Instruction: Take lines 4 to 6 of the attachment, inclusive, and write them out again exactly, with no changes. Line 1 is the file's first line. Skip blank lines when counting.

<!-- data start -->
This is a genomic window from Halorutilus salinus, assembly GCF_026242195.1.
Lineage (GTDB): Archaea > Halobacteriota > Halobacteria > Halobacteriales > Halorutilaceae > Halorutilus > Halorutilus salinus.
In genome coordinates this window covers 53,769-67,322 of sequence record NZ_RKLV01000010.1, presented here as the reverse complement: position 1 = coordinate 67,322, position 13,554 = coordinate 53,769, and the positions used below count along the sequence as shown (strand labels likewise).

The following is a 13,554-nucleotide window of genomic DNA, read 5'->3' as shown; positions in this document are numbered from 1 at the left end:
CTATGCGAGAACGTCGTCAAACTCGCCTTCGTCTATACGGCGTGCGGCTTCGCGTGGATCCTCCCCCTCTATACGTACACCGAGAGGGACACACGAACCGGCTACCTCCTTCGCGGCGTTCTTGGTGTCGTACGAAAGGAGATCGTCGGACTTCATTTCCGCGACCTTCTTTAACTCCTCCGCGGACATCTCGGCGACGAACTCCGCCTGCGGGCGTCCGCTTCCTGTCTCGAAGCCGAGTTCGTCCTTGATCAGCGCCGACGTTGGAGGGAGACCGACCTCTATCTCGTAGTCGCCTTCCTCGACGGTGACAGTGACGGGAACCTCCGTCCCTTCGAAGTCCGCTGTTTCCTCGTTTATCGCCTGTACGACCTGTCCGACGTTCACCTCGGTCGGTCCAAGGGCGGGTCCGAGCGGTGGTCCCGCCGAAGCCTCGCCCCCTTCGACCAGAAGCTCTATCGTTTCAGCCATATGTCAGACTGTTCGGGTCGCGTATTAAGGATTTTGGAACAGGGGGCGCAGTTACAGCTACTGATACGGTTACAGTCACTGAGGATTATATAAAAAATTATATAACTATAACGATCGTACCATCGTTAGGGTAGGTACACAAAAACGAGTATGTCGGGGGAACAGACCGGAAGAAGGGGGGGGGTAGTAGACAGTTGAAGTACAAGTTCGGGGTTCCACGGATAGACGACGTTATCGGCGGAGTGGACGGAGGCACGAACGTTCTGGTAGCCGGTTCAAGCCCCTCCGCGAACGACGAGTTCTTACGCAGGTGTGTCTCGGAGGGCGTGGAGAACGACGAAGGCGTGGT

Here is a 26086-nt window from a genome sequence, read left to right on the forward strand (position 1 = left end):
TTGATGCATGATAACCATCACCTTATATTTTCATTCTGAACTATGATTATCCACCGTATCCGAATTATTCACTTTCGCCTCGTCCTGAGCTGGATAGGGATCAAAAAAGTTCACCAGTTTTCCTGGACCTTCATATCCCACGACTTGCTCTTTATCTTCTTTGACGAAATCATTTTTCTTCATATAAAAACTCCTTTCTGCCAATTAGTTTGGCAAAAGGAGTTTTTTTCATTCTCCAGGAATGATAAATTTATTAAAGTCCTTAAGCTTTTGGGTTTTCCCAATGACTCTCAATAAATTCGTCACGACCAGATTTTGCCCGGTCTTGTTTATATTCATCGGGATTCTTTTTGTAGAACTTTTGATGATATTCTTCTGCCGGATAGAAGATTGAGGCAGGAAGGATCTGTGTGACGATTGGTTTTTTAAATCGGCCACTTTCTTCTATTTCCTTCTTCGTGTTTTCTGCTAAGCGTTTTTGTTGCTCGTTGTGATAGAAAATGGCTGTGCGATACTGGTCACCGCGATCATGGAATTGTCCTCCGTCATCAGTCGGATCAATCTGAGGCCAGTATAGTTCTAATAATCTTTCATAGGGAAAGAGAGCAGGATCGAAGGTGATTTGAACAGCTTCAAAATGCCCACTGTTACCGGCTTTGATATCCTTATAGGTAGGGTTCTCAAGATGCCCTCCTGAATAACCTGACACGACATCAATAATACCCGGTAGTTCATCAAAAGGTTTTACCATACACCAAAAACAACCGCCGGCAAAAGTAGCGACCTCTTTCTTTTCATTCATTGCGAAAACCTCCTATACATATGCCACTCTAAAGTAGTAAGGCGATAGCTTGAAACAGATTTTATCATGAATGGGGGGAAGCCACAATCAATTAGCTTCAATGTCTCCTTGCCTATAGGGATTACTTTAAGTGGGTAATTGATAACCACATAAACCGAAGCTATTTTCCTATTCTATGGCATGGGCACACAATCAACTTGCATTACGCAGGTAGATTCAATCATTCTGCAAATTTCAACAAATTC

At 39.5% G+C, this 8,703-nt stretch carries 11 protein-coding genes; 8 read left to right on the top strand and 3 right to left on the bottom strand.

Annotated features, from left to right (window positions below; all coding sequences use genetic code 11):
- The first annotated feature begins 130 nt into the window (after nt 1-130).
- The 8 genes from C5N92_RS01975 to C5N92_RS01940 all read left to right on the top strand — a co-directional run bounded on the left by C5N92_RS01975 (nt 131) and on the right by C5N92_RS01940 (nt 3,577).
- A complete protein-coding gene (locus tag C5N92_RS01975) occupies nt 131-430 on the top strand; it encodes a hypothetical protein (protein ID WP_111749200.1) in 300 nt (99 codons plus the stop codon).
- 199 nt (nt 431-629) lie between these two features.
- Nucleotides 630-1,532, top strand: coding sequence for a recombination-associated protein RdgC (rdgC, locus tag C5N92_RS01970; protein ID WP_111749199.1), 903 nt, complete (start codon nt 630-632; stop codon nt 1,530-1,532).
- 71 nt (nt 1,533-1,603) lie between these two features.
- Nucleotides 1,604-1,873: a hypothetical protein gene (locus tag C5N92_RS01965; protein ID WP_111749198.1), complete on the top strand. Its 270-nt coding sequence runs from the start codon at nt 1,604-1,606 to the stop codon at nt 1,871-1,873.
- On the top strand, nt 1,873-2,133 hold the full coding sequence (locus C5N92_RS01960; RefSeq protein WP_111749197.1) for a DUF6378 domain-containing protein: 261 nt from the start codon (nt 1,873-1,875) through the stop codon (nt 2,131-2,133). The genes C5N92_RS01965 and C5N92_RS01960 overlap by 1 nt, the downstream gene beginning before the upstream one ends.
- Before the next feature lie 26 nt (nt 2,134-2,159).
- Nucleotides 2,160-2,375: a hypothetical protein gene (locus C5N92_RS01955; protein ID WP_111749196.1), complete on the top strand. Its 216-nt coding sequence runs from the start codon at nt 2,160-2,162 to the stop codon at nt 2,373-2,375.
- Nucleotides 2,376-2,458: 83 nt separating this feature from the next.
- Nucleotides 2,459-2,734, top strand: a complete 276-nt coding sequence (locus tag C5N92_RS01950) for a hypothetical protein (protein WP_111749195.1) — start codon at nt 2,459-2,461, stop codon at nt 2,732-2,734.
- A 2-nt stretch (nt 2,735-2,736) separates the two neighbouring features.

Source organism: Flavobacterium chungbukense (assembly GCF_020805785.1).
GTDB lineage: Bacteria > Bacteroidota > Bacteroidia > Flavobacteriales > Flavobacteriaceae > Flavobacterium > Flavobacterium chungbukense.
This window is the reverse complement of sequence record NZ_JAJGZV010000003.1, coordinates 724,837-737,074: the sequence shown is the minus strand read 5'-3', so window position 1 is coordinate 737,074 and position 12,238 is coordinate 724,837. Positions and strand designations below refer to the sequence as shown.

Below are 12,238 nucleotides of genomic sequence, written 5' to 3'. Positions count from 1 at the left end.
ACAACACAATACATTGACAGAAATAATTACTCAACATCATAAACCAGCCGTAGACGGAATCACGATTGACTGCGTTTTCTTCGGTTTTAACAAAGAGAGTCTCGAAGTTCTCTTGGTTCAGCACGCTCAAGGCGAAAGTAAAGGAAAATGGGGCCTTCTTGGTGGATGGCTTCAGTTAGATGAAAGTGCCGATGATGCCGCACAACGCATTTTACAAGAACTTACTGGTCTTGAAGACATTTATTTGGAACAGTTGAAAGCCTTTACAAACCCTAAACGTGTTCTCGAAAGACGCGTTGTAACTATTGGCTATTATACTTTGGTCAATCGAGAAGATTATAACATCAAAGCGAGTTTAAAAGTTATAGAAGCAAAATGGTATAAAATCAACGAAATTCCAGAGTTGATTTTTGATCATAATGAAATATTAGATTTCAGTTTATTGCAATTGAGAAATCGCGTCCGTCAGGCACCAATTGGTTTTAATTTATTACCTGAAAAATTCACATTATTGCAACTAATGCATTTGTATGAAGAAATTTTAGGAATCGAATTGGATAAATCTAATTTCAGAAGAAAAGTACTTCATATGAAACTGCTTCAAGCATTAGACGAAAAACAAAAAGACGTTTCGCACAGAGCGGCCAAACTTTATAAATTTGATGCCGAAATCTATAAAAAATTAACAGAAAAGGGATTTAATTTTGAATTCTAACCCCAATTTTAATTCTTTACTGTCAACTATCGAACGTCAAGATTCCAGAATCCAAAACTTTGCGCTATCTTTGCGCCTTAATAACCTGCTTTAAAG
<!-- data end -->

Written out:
The following is a 13,554-nucleotide window of genomic DNA, read 5'->3' as shown; positions in this document are numbered from 1 at the left end:
CTATGCGAGAACGTCGTCAAACTCGCCTTCGTCTATACGGCGTGCGGCTTCGCGTGGATCCTCCCCCTCTATACGTACACCGAGAGGGACACACGAACCGGCTACCTCCTTCGCGGCGTTCTTGGTGTCGTACGAAAGGAGATCGTCGGACTTCATTTCCGCGACCTTCTTTAACTCCTCCGCGGACATCTCGGCGACGAACTCCGCCTGCGGGCGTCCGCTTCCTGTCTCGAAGCCGAGTTCGTCCTTGATCAGCGCCGACGTTGGAGGGAGACCGACCTCTATCTCGTAGTCGCCTTCCTCGACGGTGACAGTGACGGGAACCTCCGTCCCTTCGAAGTCCGCTGTTTCCTCGTTTATCGCCTGTACGACCTGTCCGACGTTCACCTCGGTCGGTCCAAGGGCGGGTCCGAGCGGTGGTCCCGCCGAAGCCTCGCCCCCTTCGACCAGAAGCTCTATCGTTTCAGCCATATGTCAGACTGTTCGGGTCGCGTATTAAGGATTTTGGAACAGGGGGCGCAGTTACAGCTACTGATACGGTTACAGTCACTGAGGATTATATAAAAAATTATATAACTATAACGATCGTACCATCGTTAGGGTAGGTACACAAAAACGAGTATGTCGGGGGAACAGACCGGAAGAAGGGGGGGGGTAGTAGACAGTTGAAGTACAAGTTCGGGGTTCCACGGATAGACGACGTTATCGGCGGAGTGGACGGAGGCACGAACGTTCTGGTAGCCGGTTCAAGCCCCTCCGCGAACGACGAGTTCTTACGCAGGTGTGTCTCGGAGGGCGTGGAGAACGACGAAGGCGTGGT

Here is a 26086-nt window from a genome sequence, read left to right on the forward strand (position 1 = left end):